Assessable TTR Pension Income
As mentioned in the assumptions, your superannuation balance consists of a Taxable Component and an Exempt Component. The ratio of these components will vary between everyone and will change on a daily basis while in Accumulation phase. Essentially, the Exempt component consists of after-tax super contributions (i.e. Non Concessional Contributions/ Contributions where a tax deduction has not been claimed).
Once you commence an income stream, such as a TTR Pension, the ratio of components becomes static for the life of the income stream and all draw downs from your pension account must be made proportionately.
The Exempt component portion of each income pension payment is received tax free.
The Taxable component portfolio of each income pension payment is taxable, together with all other income your receive for the year, less a tax offset (discussed below).
Therefore, in our transition to retirement example, because we assumed the superannuation balance was 50% taxable and 50% exempt, only $12,500 of the $25,000 annual pension payment that we have chose to receive will be assessable.
TTR Pension Offset
Any portion of superannuation pension income that is made up of the ‘Taxable’ (taxed) component receives a tax offset equal to 15% of the Taxable income received. The ‘untaxed’ component will not receive a rebate. I believe this is due to a previous Government’s promise (Keating?) to ‘refund’ Contributions Tax upon retirement. Contributions Tax of 15% is imposed on all deductible (Concessional) contributions.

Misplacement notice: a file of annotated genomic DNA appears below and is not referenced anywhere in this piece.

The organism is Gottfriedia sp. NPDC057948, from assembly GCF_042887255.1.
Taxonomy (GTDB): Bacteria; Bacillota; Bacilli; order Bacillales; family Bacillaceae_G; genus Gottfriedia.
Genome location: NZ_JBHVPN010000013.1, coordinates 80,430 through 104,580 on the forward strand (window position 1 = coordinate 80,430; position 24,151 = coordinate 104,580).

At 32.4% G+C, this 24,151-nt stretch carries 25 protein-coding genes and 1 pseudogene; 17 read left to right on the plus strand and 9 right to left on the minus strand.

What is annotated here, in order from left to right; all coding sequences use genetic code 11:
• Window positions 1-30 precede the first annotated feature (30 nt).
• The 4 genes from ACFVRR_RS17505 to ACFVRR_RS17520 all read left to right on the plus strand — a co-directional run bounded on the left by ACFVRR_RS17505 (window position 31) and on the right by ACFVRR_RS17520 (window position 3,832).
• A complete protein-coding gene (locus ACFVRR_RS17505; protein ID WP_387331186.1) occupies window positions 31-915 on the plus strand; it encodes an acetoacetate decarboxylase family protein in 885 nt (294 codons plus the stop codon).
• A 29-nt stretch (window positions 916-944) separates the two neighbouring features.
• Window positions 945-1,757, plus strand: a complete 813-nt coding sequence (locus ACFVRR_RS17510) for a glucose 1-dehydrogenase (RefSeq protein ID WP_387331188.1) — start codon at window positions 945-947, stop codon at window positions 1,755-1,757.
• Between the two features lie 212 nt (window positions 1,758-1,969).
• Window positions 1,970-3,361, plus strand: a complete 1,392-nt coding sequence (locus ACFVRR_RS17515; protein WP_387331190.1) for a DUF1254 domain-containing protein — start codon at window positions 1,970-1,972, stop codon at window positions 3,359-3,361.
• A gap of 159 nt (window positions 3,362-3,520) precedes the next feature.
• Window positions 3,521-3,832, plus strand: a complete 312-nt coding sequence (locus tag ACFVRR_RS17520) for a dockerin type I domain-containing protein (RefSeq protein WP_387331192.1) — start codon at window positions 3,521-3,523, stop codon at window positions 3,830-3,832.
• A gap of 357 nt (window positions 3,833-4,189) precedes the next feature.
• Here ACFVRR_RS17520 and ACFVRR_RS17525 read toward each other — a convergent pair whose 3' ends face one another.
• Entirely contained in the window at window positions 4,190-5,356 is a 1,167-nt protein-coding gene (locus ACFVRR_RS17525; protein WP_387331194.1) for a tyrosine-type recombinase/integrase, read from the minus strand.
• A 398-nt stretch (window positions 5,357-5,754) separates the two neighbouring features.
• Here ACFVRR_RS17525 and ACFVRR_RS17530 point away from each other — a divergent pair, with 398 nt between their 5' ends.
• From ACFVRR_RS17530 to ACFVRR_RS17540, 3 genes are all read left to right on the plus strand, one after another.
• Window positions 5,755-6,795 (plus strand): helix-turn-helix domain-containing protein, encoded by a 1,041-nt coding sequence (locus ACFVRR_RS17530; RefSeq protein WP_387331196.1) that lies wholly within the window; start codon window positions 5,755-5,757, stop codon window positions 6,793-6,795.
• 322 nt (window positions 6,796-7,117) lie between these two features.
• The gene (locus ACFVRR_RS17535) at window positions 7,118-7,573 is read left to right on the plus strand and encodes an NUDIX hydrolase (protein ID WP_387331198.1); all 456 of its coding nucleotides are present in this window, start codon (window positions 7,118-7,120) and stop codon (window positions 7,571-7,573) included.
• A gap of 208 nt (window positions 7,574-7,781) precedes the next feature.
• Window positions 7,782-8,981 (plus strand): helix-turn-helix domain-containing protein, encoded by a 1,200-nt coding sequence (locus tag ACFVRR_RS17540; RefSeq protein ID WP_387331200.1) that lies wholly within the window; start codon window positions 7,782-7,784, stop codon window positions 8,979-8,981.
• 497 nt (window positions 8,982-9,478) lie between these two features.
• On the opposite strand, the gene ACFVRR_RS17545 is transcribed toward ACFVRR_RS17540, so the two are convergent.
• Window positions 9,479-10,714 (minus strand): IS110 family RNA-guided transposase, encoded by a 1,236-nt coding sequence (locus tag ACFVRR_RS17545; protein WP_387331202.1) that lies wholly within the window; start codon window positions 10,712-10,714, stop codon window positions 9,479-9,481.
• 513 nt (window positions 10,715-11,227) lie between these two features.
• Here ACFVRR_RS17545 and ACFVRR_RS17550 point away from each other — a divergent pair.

Therefore, in our example above, a 15% rebate ($1,875) is received in respect of the Taxable portion of the pension income received throughout the year ($12,500).
Contributions Tax is payable on any contributions made to superannuation where a tax deduction has been claimed (Concessional Contributions).
Salary Sacrifice Contributions are Concessional Contributions, as your employer claims a tax deduction for making the contribution on your behalf.
The current Contributions Tax rate is 15% and is paid from your superannuation member balance.
Therefore, Contributions Tax of $3,750 ($25,000 x 15%) has been included in our calculations to give a full picture of all taxes involved.
Super Earnings Tax
In Accumulation Phase of superannuation, all income received from your superannuation investments is taxed at 15%. In Pension Phase all income received from your superannuation investments is received tax free.
Therefore, using our example above, where we have assumed your superannuation account earns income of 4% p.a. on $375,000 ($15,000 p.a.), your Super Earnings Tax of $2,250 in Accumulation Phase will not exist once a TTR Pension has commenced, thus a saving of $2,250 p.a.
Furthermore, all realised capital gains are received tax free in Pension Phase compared to up to 15% in Accumulation phase, which provides an added benefit that we did not include in our calculations. We did not include this because CGT is not necessarily paid every year, but only in those years where an asset has been sold and a gain realised.
However, it is important to note that superannuation changes from 1 July 2017 (as a result of the 2016 budget) will see all earnings within a TTR Pension account taxed at the same rate as accumulation phase.
Click here for a guide to Tax on Superannuation.
Transition To Retirement Disadvantages
The main disadvantage associated with a transition to retirement pension is that you are required to have two accounts within your superannuation account – an accumulation account and a pension account. An accumulation account will be used to accept superannuation guarantee contributions from your employer and maybe salary sacrifice contributions, while your TTR pension account will be providing you with pension income. It is necessary to have two accounts, because a pension account is unable to accept contributions. This is the only disadvantage, but apart from keeping an eye on two accounts, it’s not really a disadvantage. The advantages generally far outweigh the disadvantages.